Click below to get more information on each phrasal verb.
1. To move towards someone, usually to talk.
"Some random person came up to me and asked if I had any cheese."
2. To be mentioned or talked about in conversation.
"The issue regarding the delivery never came up in the meeting."
3. When something happens unexpectedly and has to be dealt with immediately.
"Something came up at home. I have to go."
4. When something is about to happen soon.
"We should prepare for the busy period (that is) coming up."
5. When something appears.
- When the sun, moon or stars appear in the sky.
"Expect the roosters to crow when the sun comes up."
- When information appears on something like a computer screen.
"Jake's number came up when my phone rang."
- When a plant grows and appears above the ground.
"It doesn't matter what I do, weeds keep coming up."
6. To be tall, deep, or long enough to reach a particular level.
"The grass came up to my knees."
7. When a job opportunity becomes available.
"A position in the HR department has come up if you're interested."
8. To become richer, more powerful, or more successful than before.
"It's hard to come up in a dog eat dog world."
9. When someone's number or name is selected in a lottery or game.
"There are certain numbers that always come up in the national lottery."
10. To travel to a place, either further north or a higher level.
"My relatives are coming up from Australia for the wedding."
"Come up to the roof, there's a better view from here."
Come up against (something)
- To deal with a problem.
"We came up against some difficulties when the investigation began."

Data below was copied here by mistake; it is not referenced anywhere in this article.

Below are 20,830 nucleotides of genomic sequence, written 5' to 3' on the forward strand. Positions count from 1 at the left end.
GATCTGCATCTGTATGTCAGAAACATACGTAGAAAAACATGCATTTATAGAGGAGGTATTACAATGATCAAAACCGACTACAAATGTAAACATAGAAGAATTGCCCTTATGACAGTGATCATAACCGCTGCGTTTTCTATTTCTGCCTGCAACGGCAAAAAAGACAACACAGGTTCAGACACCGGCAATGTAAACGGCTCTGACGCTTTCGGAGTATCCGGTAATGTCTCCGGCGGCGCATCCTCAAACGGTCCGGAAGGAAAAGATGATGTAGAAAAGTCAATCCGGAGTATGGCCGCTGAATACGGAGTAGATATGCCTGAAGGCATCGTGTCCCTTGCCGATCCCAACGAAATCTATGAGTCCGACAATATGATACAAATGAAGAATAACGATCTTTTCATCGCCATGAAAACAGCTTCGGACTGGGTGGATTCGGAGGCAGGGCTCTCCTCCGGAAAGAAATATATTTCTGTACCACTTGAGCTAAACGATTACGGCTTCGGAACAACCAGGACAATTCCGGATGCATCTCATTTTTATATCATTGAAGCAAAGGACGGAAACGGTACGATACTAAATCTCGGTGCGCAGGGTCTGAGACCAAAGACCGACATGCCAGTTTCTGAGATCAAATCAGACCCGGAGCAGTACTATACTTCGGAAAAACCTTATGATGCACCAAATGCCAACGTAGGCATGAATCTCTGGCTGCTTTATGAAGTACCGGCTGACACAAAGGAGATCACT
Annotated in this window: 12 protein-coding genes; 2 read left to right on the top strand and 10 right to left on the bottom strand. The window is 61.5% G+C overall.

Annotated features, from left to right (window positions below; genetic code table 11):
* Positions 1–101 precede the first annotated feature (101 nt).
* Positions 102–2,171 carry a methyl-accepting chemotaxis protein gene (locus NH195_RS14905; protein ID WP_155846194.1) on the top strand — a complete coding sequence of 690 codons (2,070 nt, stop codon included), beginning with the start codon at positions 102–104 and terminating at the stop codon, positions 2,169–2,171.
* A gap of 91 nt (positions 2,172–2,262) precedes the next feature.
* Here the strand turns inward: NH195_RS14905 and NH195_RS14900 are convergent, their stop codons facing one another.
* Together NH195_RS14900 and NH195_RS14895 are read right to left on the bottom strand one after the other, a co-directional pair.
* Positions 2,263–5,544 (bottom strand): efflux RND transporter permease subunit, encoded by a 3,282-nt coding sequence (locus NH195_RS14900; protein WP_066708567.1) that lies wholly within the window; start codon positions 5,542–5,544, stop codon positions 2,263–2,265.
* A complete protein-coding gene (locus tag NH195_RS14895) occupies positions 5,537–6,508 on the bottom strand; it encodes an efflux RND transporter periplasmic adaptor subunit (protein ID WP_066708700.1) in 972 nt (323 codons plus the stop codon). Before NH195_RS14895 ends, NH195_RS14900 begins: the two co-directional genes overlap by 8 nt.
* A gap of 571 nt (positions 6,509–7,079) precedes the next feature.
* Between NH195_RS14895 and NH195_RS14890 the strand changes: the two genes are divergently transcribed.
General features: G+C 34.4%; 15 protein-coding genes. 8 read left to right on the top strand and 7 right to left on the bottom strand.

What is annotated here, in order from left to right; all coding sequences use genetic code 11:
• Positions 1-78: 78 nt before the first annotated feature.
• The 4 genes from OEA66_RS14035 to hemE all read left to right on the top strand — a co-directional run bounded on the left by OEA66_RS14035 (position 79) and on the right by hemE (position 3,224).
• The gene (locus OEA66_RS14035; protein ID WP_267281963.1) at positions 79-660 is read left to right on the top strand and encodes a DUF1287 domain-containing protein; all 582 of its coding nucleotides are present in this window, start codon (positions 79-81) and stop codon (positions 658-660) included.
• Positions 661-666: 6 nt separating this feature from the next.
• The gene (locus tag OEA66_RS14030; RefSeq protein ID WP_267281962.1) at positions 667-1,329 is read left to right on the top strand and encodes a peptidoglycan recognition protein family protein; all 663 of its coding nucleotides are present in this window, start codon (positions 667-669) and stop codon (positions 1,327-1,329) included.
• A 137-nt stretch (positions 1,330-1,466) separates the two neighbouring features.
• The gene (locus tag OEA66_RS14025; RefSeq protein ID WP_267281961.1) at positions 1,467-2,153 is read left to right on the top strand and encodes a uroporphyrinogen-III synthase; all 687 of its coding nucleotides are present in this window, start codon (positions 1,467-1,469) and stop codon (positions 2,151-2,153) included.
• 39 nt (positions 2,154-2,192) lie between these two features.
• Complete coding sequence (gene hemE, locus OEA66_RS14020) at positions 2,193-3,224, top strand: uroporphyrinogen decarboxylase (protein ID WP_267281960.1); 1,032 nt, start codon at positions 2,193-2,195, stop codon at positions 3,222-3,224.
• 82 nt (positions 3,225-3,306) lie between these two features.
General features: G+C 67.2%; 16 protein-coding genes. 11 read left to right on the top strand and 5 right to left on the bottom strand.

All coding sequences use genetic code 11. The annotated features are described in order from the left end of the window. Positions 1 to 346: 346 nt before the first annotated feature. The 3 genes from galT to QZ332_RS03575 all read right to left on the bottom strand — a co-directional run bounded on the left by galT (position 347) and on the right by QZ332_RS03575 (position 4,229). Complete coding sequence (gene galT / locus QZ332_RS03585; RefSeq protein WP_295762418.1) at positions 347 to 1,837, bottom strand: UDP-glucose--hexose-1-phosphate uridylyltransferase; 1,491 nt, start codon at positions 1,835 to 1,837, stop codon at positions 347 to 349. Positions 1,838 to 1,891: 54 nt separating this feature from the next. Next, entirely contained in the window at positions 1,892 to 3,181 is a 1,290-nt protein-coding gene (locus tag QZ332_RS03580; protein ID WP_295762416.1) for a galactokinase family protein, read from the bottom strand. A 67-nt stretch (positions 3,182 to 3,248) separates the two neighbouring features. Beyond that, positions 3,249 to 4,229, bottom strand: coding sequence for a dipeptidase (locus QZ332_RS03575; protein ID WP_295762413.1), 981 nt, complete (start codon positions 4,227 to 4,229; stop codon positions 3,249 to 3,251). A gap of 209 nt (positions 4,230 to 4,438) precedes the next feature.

Come up for (something)
- To reach the time at which something should happen.
Its use is more formal.
Something can come up for renewal/review/sale.
"The contract will come up for renewal next month."
Or come up for discussion/debate.
"The issue regarding waste removal came up for discussion in our last meeting."
Come up to (something)
- To reach the usual or necessary standard.
"I think it's very creative but unfortunately it doesn't come up to my expectations."
This is very similar to "meet" when it means "to fulfil or satisfy."
"It doesn't meet my expectations."
Come up with (something)
- To suggest or think of an idea or plan.
"They came up with a lot of great ideas to improve work efficiency."
"Be coming up" - to be happening soon.
"The results are coming up soon."
"Coming right up" is a common expression to say that something will be served or delivered very quickly - usually by a waiter.
"Grilled cheese sandwich coming right up!"
"Come up with the goods" is an informal idiom - to produce what is wanted.
"We'll just wait and see if they're able to come up with the goods."
"Come up for air" is an informal expression - to raise one's head out of the water in order to breathe.
"She couldn't hold her breath any longer and eventually came up for air."